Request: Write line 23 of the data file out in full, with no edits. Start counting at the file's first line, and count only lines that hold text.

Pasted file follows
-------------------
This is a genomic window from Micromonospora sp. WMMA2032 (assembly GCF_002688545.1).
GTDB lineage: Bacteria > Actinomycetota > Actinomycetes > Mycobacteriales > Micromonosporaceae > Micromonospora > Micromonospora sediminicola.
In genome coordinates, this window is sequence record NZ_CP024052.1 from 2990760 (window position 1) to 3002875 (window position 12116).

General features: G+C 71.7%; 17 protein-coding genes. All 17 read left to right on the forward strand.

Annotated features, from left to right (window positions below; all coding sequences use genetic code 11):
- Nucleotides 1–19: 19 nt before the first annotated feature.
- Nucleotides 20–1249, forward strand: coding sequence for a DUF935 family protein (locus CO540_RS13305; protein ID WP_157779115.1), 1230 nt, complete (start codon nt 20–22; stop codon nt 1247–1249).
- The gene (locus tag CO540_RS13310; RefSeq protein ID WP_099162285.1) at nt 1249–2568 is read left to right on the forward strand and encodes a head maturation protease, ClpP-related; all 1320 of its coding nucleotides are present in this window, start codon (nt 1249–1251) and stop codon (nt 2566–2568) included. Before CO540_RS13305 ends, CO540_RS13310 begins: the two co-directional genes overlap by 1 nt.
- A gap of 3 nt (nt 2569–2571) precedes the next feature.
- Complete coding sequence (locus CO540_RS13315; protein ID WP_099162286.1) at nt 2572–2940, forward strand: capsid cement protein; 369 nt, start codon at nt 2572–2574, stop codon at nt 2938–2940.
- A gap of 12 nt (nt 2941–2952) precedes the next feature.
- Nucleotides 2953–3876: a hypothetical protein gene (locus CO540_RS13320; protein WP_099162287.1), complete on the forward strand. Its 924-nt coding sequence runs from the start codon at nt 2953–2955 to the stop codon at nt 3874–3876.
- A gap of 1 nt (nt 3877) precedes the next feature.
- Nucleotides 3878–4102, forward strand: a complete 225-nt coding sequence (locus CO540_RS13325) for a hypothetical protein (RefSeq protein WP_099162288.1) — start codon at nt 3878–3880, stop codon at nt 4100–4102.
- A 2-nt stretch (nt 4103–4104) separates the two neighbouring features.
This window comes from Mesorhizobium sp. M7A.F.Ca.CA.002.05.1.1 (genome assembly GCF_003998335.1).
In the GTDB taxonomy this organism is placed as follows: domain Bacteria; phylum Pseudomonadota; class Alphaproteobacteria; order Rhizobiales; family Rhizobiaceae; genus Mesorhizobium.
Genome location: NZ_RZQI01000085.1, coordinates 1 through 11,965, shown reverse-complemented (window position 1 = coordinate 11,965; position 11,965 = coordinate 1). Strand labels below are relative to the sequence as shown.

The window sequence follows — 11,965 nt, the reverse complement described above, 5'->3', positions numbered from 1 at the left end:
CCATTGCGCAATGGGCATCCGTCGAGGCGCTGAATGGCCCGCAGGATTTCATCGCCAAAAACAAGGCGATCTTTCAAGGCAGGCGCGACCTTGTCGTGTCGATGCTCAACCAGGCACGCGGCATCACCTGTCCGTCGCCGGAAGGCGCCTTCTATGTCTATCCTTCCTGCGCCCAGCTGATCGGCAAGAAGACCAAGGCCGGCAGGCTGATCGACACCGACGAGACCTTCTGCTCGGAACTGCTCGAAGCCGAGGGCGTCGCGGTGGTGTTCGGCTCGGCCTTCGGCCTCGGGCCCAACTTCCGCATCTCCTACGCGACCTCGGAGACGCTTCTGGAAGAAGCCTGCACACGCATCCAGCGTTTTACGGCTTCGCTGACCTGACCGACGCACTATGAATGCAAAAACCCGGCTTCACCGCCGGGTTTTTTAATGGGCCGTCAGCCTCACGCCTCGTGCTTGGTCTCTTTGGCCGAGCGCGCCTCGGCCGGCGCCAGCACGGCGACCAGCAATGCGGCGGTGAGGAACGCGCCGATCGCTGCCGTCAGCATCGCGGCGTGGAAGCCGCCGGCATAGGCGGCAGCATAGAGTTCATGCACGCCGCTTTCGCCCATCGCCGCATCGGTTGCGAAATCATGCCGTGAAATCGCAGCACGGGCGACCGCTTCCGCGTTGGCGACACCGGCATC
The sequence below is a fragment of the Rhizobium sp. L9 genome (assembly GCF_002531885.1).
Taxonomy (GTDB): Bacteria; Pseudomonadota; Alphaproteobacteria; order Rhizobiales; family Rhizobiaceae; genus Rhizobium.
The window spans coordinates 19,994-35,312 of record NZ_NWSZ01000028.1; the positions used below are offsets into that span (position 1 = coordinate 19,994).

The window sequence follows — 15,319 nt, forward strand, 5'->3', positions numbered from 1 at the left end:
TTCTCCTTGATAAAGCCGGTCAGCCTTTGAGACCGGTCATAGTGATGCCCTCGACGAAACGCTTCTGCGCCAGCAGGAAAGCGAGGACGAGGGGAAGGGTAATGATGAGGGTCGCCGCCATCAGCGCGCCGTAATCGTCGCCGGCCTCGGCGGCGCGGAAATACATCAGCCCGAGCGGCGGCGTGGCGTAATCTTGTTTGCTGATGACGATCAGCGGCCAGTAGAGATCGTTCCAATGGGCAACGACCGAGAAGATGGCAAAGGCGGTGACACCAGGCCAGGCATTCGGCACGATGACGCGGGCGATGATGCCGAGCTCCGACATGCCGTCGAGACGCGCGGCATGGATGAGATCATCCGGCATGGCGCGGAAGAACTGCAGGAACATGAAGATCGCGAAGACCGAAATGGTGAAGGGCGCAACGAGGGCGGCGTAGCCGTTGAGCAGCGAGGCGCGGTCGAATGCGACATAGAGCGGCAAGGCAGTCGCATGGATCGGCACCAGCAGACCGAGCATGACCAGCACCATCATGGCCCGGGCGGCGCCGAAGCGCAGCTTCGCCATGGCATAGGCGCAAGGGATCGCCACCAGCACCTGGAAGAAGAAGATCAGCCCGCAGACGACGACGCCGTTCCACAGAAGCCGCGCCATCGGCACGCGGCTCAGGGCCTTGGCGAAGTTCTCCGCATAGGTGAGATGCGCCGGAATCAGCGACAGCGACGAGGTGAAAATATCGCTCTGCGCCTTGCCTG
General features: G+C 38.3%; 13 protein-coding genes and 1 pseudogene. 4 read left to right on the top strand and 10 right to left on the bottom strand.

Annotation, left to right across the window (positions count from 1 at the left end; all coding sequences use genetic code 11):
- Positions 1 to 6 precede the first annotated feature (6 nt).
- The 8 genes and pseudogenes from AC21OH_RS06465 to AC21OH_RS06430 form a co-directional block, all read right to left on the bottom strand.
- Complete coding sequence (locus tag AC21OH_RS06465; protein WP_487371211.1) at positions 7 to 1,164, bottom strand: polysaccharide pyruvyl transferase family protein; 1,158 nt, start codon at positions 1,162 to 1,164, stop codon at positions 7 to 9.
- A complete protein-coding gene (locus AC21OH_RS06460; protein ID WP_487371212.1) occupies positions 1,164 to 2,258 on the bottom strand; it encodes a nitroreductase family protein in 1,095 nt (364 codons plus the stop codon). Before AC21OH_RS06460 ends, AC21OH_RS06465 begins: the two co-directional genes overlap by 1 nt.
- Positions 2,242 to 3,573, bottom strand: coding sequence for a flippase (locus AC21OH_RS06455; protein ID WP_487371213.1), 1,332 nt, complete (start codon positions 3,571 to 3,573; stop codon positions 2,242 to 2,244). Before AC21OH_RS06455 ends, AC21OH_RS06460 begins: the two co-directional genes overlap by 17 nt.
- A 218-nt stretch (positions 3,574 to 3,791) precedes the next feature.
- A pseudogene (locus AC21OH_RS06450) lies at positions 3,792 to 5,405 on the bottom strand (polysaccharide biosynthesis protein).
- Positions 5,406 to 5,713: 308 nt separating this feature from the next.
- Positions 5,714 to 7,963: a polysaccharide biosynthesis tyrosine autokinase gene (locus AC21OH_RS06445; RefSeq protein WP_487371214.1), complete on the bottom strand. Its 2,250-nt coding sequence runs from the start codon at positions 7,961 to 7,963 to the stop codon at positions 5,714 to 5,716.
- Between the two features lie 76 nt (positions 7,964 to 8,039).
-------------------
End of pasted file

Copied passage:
The window spans coordinates 19,994-35,312 of record NZ_NWSZ01000028.1; the positions used below are offsets into that span (position 1 = coordinate 19,994).